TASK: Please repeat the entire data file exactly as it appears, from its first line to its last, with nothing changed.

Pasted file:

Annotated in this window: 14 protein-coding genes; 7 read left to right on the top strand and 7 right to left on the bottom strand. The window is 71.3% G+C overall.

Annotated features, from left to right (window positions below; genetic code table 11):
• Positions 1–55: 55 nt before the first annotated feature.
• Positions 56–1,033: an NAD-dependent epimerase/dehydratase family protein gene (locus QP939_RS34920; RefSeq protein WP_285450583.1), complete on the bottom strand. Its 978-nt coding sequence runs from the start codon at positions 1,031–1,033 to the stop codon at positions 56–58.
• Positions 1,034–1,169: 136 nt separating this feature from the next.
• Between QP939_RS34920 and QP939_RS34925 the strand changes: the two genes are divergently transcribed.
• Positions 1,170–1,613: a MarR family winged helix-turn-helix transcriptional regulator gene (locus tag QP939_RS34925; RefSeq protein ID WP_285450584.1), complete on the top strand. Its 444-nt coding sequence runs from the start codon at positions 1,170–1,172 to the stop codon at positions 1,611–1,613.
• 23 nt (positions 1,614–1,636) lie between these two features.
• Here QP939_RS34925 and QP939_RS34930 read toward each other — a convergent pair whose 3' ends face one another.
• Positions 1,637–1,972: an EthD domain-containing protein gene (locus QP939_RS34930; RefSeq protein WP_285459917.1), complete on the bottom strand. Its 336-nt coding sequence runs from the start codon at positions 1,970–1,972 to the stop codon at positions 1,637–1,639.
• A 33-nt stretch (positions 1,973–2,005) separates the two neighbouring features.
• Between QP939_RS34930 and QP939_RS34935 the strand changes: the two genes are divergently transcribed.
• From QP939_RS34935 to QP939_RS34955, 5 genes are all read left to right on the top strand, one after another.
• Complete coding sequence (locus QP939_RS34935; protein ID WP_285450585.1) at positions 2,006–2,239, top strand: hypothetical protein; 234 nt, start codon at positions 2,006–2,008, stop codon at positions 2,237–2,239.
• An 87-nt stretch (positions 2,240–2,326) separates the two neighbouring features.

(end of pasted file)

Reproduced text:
Annotated in this window: 14 protein-coding genes; 7 read left to right on the top strand and 7 right to left on the bottom strand. The window is 71.3% G+C overall.

Annotated features, from left to right (window positions below; genetic code table 11):
• Positions 1–55: 55 nt before the first annotated feature.
• Positions 56–1,033: an NAD-dependent epimerase/dehydratase family protein gene (locus QP939_RS34920; RefSeq protein WP_285450583.1), complete on the bottom strand. Its 978-nt coding sequence runs from the start codon at positions 1,031–1,033 to the stop codon at positions 56–58.
• Positions 1,034–1,169: 136 nt separating this feature from the next.
• Between QP939_RS34920 and QP939_RS34925 the strand changes: the two genes are divergently transcribed.
• Positions 1,170–1,613: a MarR family winged helix-turn-helix transcriptional regulator gene (locus tag QP939_RS34925; RefSeq protein ID WP_285450584.1), complete on the top strand. Its 444-nt coding sequence runs from the start codon at positions 1,170–1,172 to the stop codon at positions 1,611–1,613.
• 23 nt (positions 1,614–1,636) lie between these two features.
• Here QP939_RS34925 and QP939_RS34930 read toward each other — a convergent pair whose 3' ends face one another.
• Positions 1,637–1,972: an EthD domain-containing protein gene (locus QP939_RS34930; RefSeq protein WP_285459917.1), complete on the bottom strand. Its 336-nt coding sequence runs from the start codon at positions 1,970–1,972 to the stop codon at positions 1,637–1,639.
• A 33-nt stretch (positions 1,973–2,005) separates the two neighbouring features.
• Between QP939_RS34930 and QP939_RS34935 the strand changes: the two genes are divergently transcribed.
• From QP939_RS34935 to QP939_RS34955, 5 genes are all read left to right on the top strand, one after another.
• Complete coding sequence (locus QP939_RS34935; protein ID WP_285450585.1) at positions 2,006–2,239, top strand: hypothetical protein; 234 nt, start codon at positions 2,006–2,008, stop codon at positions 2,237–2,239.
• An 87-nt stretch (positions 2,240–2,326) separates the two neighbouring features.